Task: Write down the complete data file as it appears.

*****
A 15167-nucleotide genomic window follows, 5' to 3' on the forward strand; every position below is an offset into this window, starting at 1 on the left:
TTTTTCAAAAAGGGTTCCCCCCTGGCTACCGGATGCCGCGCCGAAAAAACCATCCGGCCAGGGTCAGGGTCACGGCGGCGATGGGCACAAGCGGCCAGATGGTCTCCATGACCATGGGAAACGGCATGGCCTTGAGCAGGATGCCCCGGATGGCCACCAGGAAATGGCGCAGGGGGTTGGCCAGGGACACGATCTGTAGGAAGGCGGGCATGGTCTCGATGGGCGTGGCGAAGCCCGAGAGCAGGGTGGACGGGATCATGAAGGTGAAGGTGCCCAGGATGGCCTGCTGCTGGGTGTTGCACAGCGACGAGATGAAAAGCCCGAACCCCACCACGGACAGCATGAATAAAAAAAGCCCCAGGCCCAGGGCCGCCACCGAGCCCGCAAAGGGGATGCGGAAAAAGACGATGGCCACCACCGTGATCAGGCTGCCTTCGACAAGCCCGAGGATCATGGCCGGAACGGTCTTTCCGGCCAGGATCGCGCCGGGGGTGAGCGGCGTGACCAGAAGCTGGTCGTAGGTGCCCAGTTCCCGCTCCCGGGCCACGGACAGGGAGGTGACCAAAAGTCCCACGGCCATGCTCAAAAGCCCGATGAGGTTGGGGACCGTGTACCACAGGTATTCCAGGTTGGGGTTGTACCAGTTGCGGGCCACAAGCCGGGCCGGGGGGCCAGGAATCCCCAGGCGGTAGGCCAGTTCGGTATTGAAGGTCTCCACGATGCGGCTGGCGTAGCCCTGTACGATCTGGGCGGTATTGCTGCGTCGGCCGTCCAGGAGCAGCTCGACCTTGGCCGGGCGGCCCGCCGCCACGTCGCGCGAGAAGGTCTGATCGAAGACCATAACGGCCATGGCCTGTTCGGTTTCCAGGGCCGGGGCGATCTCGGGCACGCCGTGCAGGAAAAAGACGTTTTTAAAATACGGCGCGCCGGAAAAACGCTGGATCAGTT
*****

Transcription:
A 15167-nucleotide genomic window follows, 5' to 3' on the forward strand; every position below is an offset into this window, starting at 1 on the left:
TTTTTCAAAAAGGGTTCCCCCCTGGCTACCGGATGCCGCGCCGAAAAAACCATCCGGCCAGGGTCAGGGTCACGGCGGCGATGGGCACAAGCGGCCAGATGGTCTCCATGACCATGGGAAACGGCATGGCCTTGAGCAGGATGCCCCGGATGGCCACCAGGAAATGGCGCAGGGGGTTGGCCAGGGACACGATCTGTAGGAAGGCGGGCATGGTCTCGATGGGCGTGGCGAAGCCCGAGAGCAGGGTGGACGGGATCATGAAGGTGAAGGTGCCCAGGATGGCCTGCTGCTGGGTGTTGCACAGCGACGAGATGAAAAGCCCGAACCCCACCACGGACAGCATGAATAAAAAAAGCCCCAGGCCCAGGGCCGCCACCGAGCCCGCAAAGGGGATGCGGAAAAAGACGATGGCCACCACCGTGATCAGGCTGCCTTCGACAAGCCCGAGGATCATGGCCGGAACGGTCTTTCCGGCCAGGATCGCGCCGGGGGTGAGCGGCGTGACCAGAAGCTGGTCGTAGGTGCCCAGTTCCCGCTCCCGGGCCACGGACAGGGAGGTGACCAAAAGTCCCACGGCCATGCTCAAAAGCCCGATGAGGTTGGGGACCGTGTACCACAGGTATTCCAGGTTGGGGTTGTACCAGTTGCGGGCCACAAGCCGGGCCGGGGGGCCAGGAATCCCCAGGCGGTAGGCCAGTTCGGTATTGAAGGTCTCCACGATGCGGCTGGCGTAGCCCTGTACGATCTGGGCGGTATTGCTGCGTCGGCCGTCCAGGAGCAGCTCGACCTTGGCCGGGCGGCCCGCCGCCACGTCGCGCGAGAAGGTCTGATCGAAGACCATAACGGCCATGGCCTGTTCGGTTTCCAGGGCCGGGGCGATCTCGGGCACGCCGTGCAGGAAAAAGACGTTTTTAAAATACGGCGCGCCGGAAAAACGCTGGATCAGTT